February 4, 2020
Diagnose This! (February 3, 2020)
- Published: February 4, 2020
- By: Joel Murphy, MD
What is your diagnosis?
The immunofluorescence image shows an anti-LRP2 stain showing positive staining of the proximal tubular brush border along with staining of proximal tubular basement membrane deposits consistent with a diagnosis of Anti-Brush Border Antibody Disease (ABBA), also known as anti-LRP2 nephropathy. Anti-brush border antibody disease occurs secondary to autoantibodies targeted at the LDL receptor-related protein 2, or Megalin, on the proximal tubule brush border. A few other diseases known to have associated tubular basement membrane deposits would include lupus nephritis and IgG4-related tubulointerstitial nephritis; however, you would not expect to see staining of the proximal tubular brush border as seen here. The predominant histologic feature of ABBA disease by light microscopy is variable degrees of acute tubular injury along with tubular basement membrane deposits and proximal tubular brush border staining by immunofluorescence with IgG +/- C3 leading the pathologist to order the LRP2 stain and clinch the diagnosis. Interestingly, cases of ABBA frequently show segmental IgG and C3 staining of glomerular capillary loops with associated subepithelial deposits by electron microscopy. Occasionally, granular staining of Bowman’s capsule by immunofluorescence can also be seen, the significance of which is currently unknown. Clinically, ABBA is a rare disease seen more commonly in older males that leads to slowly progressive renal failure. Of note, this disease has also been shown to recur in the transplant setting.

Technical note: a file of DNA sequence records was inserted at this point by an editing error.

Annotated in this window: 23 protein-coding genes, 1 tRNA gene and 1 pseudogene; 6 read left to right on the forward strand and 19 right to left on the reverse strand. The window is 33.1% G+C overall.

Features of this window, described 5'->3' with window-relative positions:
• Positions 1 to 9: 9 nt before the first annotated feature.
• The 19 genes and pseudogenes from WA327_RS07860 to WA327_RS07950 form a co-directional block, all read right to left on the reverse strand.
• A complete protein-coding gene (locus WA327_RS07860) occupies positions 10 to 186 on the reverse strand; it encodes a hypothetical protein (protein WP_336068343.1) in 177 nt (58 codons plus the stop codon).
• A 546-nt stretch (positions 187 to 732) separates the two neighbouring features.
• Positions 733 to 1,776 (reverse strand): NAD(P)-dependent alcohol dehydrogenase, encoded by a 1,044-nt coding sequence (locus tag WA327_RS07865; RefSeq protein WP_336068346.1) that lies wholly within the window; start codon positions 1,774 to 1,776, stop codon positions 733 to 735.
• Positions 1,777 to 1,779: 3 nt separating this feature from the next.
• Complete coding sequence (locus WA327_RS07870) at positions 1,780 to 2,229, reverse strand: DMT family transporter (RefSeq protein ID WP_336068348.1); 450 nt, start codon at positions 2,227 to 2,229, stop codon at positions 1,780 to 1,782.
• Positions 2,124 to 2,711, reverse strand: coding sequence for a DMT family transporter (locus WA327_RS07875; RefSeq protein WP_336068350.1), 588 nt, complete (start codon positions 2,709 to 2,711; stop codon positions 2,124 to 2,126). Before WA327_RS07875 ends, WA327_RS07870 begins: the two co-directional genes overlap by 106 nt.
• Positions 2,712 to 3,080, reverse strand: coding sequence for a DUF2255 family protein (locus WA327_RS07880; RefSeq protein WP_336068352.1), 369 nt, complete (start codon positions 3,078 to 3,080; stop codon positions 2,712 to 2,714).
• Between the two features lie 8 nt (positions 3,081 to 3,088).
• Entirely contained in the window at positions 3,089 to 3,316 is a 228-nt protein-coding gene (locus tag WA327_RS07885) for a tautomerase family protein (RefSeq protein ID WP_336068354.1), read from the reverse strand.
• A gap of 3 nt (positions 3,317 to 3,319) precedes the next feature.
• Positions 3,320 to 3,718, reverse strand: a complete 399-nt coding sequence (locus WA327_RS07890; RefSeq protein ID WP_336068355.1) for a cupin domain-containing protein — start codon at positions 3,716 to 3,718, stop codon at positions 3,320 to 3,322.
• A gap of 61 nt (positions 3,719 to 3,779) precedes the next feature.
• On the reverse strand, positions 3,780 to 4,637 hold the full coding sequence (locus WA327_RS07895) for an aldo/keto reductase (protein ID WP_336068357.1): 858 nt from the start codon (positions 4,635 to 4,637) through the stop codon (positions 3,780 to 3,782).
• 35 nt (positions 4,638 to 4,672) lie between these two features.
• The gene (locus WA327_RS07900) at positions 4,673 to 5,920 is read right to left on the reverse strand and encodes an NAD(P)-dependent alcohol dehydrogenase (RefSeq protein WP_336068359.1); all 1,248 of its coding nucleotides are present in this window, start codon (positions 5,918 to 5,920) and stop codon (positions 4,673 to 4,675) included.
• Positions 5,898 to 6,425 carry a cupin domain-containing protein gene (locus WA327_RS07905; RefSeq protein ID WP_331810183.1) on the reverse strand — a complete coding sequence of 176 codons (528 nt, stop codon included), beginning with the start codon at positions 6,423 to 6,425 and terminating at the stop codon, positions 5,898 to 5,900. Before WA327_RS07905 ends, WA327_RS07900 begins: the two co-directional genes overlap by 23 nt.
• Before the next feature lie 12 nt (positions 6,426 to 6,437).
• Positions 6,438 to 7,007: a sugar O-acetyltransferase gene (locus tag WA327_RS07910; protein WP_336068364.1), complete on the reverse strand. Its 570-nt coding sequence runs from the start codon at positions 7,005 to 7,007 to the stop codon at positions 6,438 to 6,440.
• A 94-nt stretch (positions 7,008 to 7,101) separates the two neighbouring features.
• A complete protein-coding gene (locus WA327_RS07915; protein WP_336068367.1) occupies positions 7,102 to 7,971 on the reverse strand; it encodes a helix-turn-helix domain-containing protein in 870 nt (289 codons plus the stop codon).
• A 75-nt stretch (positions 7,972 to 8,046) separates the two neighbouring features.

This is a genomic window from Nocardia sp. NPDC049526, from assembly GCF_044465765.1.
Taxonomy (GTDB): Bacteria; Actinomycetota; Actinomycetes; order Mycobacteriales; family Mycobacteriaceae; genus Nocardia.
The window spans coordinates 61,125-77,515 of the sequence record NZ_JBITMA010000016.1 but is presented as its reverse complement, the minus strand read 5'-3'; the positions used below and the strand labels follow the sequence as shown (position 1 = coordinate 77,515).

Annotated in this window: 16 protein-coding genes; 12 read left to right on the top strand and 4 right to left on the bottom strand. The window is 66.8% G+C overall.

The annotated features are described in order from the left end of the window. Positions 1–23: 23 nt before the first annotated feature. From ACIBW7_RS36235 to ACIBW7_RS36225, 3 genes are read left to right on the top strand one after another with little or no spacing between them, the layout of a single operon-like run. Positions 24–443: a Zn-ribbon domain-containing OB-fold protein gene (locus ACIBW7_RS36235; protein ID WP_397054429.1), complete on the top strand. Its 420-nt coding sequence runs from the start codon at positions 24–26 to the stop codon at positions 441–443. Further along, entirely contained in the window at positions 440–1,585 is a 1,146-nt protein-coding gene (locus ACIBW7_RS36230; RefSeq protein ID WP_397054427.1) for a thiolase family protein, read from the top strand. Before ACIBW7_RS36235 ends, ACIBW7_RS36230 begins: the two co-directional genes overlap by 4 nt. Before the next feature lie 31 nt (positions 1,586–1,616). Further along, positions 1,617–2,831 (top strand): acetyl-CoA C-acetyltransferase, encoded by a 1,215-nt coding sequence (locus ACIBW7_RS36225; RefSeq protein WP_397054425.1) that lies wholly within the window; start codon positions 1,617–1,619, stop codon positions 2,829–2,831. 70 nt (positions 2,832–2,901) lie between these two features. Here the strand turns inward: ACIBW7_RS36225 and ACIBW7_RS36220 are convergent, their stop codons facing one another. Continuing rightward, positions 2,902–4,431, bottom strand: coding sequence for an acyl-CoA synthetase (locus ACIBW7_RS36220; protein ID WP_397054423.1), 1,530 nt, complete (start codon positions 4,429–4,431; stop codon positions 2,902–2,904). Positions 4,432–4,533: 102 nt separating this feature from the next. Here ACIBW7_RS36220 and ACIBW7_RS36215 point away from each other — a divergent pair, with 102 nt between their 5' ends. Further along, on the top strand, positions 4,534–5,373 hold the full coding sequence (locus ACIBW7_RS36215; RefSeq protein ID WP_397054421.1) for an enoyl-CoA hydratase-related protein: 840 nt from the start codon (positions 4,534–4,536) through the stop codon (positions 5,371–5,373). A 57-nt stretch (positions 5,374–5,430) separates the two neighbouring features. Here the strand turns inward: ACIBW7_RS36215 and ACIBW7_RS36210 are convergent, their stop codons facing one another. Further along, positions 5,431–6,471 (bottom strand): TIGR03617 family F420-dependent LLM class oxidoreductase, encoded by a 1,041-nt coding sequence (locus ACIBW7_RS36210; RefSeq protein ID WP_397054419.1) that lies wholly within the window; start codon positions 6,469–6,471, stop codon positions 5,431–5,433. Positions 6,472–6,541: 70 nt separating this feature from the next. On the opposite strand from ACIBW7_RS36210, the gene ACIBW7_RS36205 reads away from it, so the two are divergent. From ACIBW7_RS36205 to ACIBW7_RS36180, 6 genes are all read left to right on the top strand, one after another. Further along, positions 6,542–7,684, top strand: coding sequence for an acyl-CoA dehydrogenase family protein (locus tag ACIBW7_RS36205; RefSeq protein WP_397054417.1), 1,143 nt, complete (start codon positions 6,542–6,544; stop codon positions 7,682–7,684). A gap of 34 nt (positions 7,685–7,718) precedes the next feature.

Reference: Larsen CP, Trivin-Avillach C, Coles P, et al. LDL receptor-related protein 2 (Megalin) as a target antigen in human kidney anti-brush border antibody disease. J Am Soc Nephrol 2017; 29.